Treatment for acute lymphoblastic leukaemia (ALL)
Treatment usually begins as soon as a diagnosis has been made, and will depend on what type of ALL you have. Chemotherapy is the main treatment. Other treatments, such as a stem cell transplant, steroid therapy or targeted therapy, may be recommended depending on how the ALL responds to chemotherapy.
Learn more about:
- Making treatment decisions
- Stem cell treatment
- Targeted therapy
- Radiation therapy
- Palliative treatment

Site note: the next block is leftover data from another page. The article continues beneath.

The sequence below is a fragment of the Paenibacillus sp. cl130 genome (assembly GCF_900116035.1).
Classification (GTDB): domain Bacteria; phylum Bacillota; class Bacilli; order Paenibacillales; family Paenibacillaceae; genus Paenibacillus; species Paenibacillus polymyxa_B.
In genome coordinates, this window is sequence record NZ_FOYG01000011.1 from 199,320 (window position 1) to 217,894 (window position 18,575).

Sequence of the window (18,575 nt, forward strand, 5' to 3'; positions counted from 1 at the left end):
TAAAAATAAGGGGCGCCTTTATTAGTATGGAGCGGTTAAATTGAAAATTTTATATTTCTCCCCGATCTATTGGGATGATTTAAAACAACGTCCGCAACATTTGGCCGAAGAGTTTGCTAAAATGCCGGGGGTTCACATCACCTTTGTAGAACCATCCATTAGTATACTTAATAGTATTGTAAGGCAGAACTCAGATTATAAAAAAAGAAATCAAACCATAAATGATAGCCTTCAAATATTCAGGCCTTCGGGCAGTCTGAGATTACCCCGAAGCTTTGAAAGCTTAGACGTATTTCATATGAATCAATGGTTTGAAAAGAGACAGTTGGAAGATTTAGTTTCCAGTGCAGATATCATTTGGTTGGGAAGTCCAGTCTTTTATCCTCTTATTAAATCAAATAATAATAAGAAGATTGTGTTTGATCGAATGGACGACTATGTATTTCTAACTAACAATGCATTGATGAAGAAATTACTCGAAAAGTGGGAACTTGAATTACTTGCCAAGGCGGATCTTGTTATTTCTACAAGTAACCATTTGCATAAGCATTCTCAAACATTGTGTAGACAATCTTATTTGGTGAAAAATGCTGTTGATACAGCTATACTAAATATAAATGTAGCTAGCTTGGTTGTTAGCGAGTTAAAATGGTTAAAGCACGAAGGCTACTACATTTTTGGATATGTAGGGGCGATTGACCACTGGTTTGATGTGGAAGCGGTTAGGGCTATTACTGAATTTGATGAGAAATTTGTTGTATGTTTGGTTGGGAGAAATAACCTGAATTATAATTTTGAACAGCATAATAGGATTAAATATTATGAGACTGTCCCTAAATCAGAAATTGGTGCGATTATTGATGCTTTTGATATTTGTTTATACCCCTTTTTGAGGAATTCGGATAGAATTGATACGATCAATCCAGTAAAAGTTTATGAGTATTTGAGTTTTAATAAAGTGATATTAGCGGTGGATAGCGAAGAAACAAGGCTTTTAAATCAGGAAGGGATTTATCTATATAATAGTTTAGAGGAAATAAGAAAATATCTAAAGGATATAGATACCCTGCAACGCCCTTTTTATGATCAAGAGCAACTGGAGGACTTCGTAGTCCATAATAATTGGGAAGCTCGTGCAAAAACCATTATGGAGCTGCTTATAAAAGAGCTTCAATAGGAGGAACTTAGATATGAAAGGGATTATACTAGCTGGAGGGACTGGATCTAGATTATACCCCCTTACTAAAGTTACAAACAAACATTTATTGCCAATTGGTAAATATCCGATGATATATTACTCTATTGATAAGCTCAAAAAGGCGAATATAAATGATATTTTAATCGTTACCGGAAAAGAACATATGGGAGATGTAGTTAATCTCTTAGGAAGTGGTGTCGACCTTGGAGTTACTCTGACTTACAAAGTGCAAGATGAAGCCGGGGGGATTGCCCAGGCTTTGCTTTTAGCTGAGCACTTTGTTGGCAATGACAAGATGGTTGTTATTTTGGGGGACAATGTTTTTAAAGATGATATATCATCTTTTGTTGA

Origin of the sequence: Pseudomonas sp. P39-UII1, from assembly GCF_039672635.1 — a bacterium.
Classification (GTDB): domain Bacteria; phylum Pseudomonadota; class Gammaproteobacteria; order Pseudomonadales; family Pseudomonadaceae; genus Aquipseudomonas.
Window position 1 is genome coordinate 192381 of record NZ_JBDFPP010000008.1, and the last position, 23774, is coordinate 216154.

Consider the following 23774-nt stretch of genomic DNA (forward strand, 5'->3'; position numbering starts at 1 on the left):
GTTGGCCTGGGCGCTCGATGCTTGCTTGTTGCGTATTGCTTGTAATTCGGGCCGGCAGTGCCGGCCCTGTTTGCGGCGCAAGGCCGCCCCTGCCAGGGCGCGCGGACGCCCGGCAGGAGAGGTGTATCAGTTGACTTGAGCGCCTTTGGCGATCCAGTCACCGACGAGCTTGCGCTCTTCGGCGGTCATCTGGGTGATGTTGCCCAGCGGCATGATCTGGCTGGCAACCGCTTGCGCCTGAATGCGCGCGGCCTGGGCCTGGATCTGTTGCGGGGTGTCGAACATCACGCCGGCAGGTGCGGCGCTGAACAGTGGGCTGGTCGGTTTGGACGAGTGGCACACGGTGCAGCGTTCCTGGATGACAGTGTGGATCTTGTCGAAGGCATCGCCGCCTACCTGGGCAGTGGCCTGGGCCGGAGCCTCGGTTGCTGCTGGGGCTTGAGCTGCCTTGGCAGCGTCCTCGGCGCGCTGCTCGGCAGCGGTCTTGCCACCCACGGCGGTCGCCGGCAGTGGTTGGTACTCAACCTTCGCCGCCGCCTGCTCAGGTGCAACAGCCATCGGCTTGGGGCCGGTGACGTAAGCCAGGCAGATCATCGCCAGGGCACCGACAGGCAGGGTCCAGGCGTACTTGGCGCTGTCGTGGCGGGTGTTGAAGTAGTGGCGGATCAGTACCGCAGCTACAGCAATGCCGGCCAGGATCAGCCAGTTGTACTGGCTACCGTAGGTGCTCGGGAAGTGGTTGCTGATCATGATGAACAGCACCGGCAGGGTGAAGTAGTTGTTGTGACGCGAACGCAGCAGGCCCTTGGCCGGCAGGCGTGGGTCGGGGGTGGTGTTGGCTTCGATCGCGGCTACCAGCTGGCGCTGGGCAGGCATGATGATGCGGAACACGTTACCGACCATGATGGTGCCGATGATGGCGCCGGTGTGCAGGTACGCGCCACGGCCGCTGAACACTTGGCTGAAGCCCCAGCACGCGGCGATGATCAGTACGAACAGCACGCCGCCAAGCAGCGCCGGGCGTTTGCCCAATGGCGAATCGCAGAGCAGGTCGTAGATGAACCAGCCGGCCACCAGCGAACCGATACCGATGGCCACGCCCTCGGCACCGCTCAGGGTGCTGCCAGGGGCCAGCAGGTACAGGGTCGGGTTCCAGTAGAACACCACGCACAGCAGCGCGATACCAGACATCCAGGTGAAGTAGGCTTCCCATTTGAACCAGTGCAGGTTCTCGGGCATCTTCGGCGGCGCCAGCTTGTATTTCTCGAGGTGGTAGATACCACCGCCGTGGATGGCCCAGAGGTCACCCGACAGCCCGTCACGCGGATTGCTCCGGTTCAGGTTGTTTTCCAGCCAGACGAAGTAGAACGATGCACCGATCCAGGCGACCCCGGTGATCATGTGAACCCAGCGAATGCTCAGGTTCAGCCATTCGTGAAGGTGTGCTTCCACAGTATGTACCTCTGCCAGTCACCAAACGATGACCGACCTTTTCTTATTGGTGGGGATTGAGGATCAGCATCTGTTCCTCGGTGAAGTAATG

Dr Anoop Enjeti, Senior Staff Specialist Haematologist, Calvary Mater Newcastle, and Conjoint Senior Lecturer, The University of Newcastle; Ray Araullo, Deputy Head, Social Work Department, Royal North Shore Hospital; Shehaan Fernando, Consumer; Narelle Greentree, Clinical Nurse Specialist, Hunter Haematology Unit, Calvary Mater Newcastle; Yvonne King, 13 11 20 Consultant, Cancer Council NSW; Karen Maddock, Haematology Clinical Nurse Consultant, Westmead Hospital; Melanie Sexton, Consumer; Dr Jonathan Sillar, Haematology Registrar, Calvary Mater Newcastle, and Conjoint Fellow, The University of Newcastle.
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